Not far from Kap Horn, a place with barren landscape and high and snowcapped mountains, a place where the wind regularly blows with the strength of a storm, this the place where merino sheep have settled and the origin of the disana wool.

In the very south of South America, in wind-blown Patagonia, on the pastures located in the alpine valleys of the Andes there’s an incredibly wool of high quality growing – organic merino wool for disana.

Only the merino sheep’s fine wool is suitable for our disana babies and kids articles because only wool with a hair diameter of 22 micrometers is soft enough not to scratch babies’ skin. These sheep defy the cold, the wind and the drought. For that reason the southern hemisphere in Australia, New Zealand and in our case South America is offering ideal conditions. The cold and wet conditions in Europa, however, are inappropriate.

Just like all other raw materials, the merino wool we use for our disana babies and kids articles is certified according to strict organic criteria. Our wool articles also wear the GOTS quality label, which promises highest demands regarding ecology and social responsibility.

After all, what is the state of animals’ health in far-away South America? Are the animals kept with caution and how is the handling in the process of shearing? On our journey through Patagonia, we visited the farms and laundry facilities for our disana wool. This helped us to gain an own impression of the country and the people, the nature’s rough beauty and the sheep’s welfare.

As a matter of fact the sheep that give the disana merino wool are fine. They are kept very well indeed. Despite of extensively sheep breeding, only 2 sheep come on a hectare of land. Given the fact that there are huge, uninhabited areas, it is not much of a surprise. Once in a while you have the chance to see a sheep between the bushes. The sheep are only herd together and brought to large-sized pens when it’s time for shearing and being relieved from the winter fur. It is hard work for both human and animal. However no harsh words and no rush. The farmers work quietly and professional to keep the animals’ stress level as low as possible. After the shearing the sheep are brought to another pen, where they’re standing closely crowded together. The sheep are now 4-5Kg lighter than before and keep each other warm this way to prevent a thermal shock. After that the sheep are back to the pasture.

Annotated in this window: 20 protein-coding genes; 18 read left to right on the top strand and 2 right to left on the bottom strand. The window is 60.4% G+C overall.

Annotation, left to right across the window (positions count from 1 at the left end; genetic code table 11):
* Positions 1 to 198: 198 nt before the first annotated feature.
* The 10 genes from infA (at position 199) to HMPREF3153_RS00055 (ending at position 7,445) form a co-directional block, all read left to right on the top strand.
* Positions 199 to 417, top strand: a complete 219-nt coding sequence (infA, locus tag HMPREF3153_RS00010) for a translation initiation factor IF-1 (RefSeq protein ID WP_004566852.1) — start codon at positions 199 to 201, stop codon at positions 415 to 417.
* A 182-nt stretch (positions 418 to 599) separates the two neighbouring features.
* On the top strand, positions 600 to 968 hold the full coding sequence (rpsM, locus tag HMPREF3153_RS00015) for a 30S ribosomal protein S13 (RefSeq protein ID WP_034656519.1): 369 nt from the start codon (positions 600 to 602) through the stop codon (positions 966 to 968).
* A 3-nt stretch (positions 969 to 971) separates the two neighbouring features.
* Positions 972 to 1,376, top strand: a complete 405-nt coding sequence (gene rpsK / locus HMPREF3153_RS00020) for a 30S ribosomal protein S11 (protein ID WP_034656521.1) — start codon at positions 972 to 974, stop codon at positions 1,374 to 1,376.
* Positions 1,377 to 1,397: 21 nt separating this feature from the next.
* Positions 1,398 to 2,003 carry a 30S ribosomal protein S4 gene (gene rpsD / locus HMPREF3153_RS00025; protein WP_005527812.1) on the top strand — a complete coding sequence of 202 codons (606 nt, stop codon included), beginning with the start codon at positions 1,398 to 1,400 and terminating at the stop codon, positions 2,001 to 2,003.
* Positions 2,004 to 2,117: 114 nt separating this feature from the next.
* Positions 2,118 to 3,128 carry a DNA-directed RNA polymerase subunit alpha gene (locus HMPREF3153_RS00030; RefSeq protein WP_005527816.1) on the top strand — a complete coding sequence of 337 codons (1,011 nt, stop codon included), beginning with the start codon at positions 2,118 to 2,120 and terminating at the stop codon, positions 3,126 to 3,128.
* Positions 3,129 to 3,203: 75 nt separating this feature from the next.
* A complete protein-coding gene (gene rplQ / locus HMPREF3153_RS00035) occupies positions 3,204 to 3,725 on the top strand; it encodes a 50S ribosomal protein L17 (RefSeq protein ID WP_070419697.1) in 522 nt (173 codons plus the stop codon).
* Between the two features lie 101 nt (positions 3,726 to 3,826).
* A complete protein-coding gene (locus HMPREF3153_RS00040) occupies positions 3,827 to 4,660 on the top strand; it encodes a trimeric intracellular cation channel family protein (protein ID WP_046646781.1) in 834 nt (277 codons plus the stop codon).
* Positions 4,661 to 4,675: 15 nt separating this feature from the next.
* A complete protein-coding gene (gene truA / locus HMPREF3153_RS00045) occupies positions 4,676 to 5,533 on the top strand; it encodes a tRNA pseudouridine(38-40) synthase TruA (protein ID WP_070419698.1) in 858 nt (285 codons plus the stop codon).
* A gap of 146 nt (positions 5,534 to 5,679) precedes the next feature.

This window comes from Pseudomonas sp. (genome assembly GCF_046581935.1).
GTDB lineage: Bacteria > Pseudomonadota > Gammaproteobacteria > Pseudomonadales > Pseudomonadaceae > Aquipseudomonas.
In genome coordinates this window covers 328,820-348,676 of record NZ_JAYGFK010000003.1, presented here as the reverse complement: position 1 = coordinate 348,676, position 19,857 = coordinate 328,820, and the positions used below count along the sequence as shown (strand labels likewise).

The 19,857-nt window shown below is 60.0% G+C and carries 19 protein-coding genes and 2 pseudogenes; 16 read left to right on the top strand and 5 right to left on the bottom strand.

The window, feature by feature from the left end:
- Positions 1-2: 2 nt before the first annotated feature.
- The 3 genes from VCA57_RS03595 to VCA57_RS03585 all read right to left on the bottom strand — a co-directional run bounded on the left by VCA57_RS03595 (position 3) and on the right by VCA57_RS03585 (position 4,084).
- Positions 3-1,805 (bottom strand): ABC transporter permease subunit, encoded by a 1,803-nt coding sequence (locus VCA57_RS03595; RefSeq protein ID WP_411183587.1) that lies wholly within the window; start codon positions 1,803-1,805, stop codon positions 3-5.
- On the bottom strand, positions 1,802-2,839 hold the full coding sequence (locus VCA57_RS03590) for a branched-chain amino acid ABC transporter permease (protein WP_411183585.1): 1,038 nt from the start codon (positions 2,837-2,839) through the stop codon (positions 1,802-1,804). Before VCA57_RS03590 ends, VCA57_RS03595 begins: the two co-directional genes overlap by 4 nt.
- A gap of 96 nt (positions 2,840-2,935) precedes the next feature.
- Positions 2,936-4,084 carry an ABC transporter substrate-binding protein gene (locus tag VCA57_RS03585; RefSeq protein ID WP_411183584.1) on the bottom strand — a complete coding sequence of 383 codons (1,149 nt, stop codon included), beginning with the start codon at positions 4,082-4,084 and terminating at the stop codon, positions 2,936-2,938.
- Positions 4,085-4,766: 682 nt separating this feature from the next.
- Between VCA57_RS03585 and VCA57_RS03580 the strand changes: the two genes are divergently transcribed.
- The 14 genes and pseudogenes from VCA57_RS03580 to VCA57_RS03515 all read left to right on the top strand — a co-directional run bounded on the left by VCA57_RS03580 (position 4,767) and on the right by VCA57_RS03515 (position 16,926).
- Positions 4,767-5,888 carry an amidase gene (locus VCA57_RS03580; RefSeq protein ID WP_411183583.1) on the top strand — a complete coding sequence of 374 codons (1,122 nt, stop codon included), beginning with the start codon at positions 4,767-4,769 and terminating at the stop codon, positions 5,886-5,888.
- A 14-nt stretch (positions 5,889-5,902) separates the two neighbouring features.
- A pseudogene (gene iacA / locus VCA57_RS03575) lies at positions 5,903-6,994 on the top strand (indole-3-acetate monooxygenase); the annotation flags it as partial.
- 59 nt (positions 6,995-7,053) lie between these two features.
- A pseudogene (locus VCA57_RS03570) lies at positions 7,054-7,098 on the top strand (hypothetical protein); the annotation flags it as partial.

The heavily criticized “Mulesing” is also not practiced in South America, a method that involves a bloody cut into the sheep’s anus. This process is used to protect the sheep from maggot infestation caused by a special fly species. There is not such a fly in South America thanks to the permanent strong wind in Patagonia.

Our farms are monitored and certified by accrediting certification institutions according to the Global Organic Textiles Standard, GOTS. Disana has been the first company to gain the quality label GOTS and the even stricter label BEST for their products.

In a world with global goods movements we bear responsibility also beyond our own noses. And we also check the origin of our raw materials at the other end of the world if it seems to be necessary.

The two home countries for our disana organic cotton couldn’t be more different.

There is Kyrgyzstan, a Central Asian Republic that boarders China, Uzbekistan and Tajikistan. Up there on over 3000 meter the summer months are short and extremely hot, winter is freezing cold and long.

The other home country of our cotton is Uganda, in the heart of Africa. Close to the equator the land is fertile, rain is watering the fields naturally and harvests can be done all year.